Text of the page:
Amnesty International questions T&T's Venezuelan registration process
Photo: A UNHCR official speaks to Venezuelan refugees in Colombia.
Amnesty International said it welcomes the launch of Trinidad and Tobago’s migrant registration process which will allow Venezuelans to work for up to one year in the country.
The Venezuelan national identification registration process is open to all Venezuelans who are here, whether legally or illegally, (with the exception of those with work permits or residency documents) and will give them a chance to be able to work in the country for up to one year.
However, in a statement to Prime Minister Dr Keith Rowley on May 28, Erika Guevara Rosas, Americas Director, raised several questions regarding the registration process, including the two-week time-frame.
“Based on government information, the proposed period for registration will only last for two weeks, and register approximately 28,000 people, between 31 May and 14 June 2019.
“Amnesty International is concerned that the proposed period is likely to be too short to register such a large number of potential applicants and would like to receive further information about how your government proposes to process all the applicants in such a limited period of time, and how it plans to safeguard the confidentiality of those that register and ensure that it does not fall into the hands of the Venezuelan authorities,” Rosas said.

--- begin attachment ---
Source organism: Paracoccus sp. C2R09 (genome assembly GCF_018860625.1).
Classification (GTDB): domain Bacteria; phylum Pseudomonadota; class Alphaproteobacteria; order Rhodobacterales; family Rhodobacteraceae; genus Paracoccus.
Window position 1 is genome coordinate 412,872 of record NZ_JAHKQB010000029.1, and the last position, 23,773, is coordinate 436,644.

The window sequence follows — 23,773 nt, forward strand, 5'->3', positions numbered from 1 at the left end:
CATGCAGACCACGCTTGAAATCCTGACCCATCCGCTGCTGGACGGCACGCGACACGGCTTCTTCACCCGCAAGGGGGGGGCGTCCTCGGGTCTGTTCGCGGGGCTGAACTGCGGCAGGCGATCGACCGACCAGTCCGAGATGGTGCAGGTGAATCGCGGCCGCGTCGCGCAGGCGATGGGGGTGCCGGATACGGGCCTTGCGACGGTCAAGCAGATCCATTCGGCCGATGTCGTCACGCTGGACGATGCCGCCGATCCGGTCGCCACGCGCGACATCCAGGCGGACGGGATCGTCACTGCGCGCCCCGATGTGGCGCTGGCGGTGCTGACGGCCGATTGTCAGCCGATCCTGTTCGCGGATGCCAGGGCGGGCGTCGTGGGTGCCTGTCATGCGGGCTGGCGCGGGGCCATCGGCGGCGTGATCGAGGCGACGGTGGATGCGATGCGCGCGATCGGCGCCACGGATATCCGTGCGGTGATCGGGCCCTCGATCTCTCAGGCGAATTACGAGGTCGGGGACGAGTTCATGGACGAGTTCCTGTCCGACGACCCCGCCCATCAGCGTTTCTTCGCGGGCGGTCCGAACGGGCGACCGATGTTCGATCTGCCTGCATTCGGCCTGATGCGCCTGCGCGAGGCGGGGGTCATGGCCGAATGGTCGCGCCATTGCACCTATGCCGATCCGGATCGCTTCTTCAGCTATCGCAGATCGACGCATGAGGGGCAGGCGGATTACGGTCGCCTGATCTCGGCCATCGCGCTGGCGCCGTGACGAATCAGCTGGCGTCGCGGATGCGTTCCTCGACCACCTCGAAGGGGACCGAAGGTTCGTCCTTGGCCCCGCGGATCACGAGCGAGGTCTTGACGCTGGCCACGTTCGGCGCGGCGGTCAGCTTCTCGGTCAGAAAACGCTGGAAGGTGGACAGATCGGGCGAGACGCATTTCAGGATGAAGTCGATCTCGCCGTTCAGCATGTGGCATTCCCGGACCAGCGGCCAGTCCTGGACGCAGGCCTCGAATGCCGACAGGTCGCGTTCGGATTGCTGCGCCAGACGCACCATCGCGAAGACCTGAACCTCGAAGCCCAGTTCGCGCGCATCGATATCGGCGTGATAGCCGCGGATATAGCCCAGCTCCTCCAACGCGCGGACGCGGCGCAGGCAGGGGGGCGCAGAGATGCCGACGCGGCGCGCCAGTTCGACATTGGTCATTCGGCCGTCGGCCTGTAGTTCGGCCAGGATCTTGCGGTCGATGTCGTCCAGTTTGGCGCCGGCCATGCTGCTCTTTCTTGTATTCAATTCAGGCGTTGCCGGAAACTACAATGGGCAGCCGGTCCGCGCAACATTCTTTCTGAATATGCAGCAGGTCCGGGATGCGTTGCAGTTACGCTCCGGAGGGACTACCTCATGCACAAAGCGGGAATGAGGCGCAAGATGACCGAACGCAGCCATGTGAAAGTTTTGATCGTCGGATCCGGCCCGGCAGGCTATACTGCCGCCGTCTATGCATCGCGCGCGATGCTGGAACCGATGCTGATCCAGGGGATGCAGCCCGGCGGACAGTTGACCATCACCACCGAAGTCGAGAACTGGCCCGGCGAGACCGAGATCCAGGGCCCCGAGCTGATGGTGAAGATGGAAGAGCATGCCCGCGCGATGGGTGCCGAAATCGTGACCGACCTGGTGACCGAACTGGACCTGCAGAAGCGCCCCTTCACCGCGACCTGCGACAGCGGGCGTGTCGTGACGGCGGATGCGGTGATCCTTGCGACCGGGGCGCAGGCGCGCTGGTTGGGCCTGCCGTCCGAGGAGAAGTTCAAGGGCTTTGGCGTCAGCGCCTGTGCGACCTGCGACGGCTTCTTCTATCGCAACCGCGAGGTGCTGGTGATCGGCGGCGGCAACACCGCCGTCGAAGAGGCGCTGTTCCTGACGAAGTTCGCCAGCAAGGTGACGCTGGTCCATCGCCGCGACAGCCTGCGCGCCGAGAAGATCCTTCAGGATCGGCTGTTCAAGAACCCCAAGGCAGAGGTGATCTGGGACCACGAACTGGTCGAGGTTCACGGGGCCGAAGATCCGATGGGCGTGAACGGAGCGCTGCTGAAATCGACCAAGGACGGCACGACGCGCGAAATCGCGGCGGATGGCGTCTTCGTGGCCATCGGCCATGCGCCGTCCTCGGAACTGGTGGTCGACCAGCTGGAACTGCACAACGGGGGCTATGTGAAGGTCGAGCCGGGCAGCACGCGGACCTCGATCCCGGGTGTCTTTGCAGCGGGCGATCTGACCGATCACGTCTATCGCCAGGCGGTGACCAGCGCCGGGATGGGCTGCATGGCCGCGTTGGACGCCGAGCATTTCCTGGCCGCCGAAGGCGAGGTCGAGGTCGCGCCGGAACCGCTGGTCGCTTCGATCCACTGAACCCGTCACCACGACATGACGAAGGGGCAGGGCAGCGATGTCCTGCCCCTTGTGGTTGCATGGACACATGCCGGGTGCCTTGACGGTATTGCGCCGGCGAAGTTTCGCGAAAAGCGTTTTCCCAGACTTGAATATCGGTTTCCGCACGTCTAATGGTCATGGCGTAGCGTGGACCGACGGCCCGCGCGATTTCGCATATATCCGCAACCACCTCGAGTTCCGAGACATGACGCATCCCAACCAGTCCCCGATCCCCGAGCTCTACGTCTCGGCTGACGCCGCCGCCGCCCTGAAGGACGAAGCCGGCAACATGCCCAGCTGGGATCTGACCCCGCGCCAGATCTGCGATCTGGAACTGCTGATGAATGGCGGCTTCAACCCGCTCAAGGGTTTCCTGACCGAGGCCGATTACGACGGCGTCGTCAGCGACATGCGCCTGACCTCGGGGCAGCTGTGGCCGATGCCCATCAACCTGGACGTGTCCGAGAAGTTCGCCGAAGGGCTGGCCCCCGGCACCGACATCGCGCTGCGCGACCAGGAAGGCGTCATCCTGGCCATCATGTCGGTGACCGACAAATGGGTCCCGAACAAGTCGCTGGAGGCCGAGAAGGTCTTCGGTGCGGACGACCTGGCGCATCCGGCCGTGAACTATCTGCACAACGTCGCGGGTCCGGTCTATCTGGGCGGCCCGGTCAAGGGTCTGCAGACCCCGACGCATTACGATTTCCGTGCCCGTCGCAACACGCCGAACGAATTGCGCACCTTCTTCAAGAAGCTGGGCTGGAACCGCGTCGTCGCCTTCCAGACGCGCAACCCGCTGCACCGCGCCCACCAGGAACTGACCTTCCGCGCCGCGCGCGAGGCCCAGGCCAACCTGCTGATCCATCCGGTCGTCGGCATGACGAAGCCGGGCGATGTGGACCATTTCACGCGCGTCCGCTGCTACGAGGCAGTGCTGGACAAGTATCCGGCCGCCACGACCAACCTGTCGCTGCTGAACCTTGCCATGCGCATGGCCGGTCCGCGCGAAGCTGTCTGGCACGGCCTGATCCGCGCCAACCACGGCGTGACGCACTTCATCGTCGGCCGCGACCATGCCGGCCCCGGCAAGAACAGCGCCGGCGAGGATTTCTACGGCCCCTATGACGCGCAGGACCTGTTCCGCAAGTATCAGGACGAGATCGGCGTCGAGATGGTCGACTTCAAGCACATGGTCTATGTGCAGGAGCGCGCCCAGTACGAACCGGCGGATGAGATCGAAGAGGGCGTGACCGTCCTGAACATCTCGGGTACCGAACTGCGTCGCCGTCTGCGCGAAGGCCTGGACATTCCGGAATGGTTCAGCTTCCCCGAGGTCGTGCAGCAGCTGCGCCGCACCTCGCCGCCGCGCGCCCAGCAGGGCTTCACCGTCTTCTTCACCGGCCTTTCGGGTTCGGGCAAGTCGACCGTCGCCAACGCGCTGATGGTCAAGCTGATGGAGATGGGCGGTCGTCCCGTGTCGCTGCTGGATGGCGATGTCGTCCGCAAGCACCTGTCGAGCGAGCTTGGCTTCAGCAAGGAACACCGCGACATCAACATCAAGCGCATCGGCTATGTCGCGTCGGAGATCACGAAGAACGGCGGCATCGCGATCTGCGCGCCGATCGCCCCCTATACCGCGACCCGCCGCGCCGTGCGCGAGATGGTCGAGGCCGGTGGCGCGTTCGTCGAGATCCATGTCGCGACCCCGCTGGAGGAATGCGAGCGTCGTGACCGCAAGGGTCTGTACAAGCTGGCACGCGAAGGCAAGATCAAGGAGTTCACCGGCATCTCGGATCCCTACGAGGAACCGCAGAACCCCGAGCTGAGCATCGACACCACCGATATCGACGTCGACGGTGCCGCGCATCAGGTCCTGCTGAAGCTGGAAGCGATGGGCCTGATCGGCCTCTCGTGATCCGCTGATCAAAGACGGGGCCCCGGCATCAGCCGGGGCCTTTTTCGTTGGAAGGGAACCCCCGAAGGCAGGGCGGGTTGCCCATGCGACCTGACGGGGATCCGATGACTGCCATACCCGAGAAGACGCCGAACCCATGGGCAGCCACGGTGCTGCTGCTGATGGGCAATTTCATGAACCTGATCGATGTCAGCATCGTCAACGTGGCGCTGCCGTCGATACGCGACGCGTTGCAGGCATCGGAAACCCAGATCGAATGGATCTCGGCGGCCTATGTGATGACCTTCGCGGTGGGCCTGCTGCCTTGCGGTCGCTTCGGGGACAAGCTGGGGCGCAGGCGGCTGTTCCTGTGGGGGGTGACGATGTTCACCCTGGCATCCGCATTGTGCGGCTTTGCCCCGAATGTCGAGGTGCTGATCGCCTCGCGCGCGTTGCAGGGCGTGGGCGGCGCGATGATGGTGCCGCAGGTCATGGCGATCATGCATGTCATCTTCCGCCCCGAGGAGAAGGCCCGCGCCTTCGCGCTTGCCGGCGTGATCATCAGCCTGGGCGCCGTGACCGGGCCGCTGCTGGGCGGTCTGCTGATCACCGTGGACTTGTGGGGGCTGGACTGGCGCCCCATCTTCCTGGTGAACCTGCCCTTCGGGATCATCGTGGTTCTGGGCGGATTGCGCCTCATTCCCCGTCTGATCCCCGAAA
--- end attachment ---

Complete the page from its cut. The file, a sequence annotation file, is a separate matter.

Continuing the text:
The group also called on government to provide access to education for refugees.
“In line with our recommendations to other countries in the region, and in line with Trinidad and Tobago’s own Refugee Policy, Amnesty International strongly recommends that Trinidad and Tobago facilitate Venezuelan, and other refugee children, with access to public school.”
The group is also asking what would be the consequences for refugees who did not register, calling for refugee legislation to be enacted.
“We would also like further information about what will happen to those migrants and refugees that are unable to register during this timeframe.”
“While Amnesty International welcomes states that propose alternatives for Venezuelans to gain legal residency, the proposed registration process does not exempt Trinidad and Tobago from its obligations under the Convention relating to the Status of the Refugees (1951 Refugee Convention) and its Protocol (1967), to respect the rights of those seeking asylum.”
“According to the UNHCR, which in Trinidad and Tobago conducts refugee status determination procedures in the country, as of January 2019, there were 7,600 Venezuelan asylum-seekers in Trinidad and Tobago.”
“As such, in line with the recent recommendation of Trinidad and Tobago’s Joint Select Committee on Human Rights, Equality and Diversity on the Treatment of Detainees at the Immigration Detention Centre, we strongly urge your government to approve national refugee legislation, consistent with international law and standards. We welcome the Attorney General’s stated willingness to prepare the legislation,” the organisation said.